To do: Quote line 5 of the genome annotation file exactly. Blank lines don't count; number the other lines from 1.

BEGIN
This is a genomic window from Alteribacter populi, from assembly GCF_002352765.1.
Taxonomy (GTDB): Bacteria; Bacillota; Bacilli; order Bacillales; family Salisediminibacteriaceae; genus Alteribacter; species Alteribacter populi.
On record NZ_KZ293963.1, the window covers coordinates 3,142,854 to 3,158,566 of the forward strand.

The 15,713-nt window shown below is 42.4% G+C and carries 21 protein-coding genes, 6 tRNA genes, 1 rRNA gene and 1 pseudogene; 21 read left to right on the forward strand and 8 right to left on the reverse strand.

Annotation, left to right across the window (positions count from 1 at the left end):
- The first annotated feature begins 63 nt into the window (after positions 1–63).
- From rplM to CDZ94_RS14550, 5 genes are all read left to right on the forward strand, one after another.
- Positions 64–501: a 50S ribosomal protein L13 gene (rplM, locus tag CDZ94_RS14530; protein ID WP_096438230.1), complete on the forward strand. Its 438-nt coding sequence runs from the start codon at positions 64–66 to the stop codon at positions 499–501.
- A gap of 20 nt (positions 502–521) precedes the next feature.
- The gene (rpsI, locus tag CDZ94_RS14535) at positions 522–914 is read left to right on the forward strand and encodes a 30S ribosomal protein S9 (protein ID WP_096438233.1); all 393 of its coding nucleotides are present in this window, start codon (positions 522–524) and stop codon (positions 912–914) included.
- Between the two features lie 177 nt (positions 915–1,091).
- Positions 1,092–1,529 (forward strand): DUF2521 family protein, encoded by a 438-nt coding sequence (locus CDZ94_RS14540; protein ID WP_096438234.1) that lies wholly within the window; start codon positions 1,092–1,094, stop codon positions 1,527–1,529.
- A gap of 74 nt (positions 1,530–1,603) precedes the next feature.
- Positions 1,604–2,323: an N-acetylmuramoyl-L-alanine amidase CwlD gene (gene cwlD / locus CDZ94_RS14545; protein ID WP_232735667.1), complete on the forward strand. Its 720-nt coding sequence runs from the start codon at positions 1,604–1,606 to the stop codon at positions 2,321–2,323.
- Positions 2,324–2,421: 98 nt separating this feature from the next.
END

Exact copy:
Annotation, left to right across the window (positions count from 1 at the left end):